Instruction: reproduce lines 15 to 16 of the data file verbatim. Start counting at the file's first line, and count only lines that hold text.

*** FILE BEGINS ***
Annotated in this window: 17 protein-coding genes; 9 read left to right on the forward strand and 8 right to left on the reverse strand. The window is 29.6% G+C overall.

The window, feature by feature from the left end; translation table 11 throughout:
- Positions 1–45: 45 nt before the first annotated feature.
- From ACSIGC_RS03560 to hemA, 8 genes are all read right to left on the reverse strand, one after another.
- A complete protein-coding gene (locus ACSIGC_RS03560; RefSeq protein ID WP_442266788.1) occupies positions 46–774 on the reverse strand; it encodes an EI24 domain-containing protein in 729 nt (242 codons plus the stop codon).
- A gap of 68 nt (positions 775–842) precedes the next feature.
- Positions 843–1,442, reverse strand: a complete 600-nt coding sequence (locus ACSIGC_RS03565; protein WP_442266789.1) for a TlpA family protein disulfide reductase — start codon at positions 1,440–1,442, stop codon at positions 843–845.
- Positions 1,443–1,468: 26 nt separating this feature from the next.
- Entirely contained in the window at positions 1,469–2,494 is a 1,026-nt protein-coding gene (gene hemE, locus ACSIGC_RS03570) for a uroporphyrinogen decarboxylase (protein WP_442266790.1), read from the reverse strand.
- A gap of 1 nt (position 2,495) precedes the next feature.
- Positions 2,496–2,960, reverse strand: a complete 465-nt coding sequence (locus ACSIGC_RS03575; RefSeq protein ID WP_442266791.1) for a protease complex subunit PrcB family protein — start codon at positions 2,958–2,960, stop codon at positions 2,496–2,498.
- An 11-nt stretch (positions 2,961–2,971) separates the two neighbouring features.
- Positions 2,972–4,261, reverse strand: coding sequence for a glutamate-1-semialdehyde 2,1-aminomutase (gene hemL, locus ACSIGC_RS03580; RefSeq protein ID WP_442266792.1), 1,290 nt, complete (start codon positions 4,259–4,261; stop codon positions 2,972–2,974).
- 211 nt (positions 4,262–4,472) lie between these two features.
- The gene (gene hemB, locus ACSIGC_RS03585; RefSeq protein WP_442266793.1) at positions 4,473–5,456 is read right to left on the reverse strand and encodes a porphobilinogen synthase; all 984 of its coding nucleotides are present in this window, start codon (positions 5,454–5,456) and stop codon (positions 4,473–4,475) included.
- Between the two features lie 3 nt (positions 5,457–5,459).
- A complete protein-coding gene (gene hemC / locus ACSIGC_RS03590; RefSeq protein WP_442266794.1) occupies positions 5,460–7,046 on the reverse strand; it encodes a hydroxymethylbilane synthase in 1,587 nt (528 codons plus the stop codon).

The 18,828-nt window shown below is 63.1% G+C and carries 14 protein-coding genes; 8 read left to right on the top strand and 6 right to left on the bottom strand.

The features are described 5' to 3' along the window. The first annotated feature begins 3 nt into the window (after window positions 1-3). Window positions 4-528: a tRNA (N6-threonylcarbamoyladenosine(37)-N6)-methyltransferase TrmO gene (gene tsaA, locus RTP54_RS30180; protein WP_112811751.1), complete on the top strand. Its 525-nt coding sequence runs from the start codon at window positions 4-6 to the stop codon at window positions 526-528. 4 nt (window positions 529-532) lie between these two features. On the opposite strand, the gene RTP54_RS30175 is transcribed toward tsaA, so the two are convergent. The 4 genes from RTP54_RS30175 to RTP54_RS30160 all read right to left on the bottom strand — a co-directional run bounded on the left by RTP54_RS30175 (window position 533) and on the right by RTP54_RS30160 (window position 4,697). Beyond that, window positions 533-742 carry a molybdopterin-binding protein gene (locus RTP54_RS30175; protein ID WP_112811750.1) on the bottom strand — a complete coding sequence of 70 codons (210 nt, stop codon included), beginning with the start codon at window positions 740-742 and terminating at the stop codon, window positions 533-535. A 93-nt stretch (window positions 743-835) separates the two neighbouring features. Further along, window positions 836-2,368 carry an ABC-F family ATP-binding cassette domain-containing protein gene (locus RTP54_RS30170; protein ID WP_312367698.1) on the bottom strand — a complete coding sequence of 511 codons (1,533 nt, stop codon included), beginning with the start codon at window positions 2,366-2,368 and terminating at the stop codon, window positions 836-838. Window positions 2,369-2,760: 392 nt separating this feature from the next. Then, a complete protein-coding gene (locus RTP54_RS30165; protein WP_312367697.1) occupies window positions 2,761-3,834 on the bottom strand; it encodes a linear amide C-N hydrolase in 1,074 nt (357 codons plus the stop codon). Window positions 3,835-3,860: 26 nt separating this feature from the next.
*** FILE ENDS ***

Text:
- The gene (gene hemB, locus ACSIGC_RS03585; RefSeq protein WP_442266793.1) at positions 4,473–5,456 is read right to left on the reverse strand and encodes a porphobilinogen synthase; all 984 of its coding nucleotides are present in this window, start codon (positions 5,454–5,456) and stop codon (positions 4,473–4,475) included.
- Between the two features lie 3 nt (positions 5,457–5,459).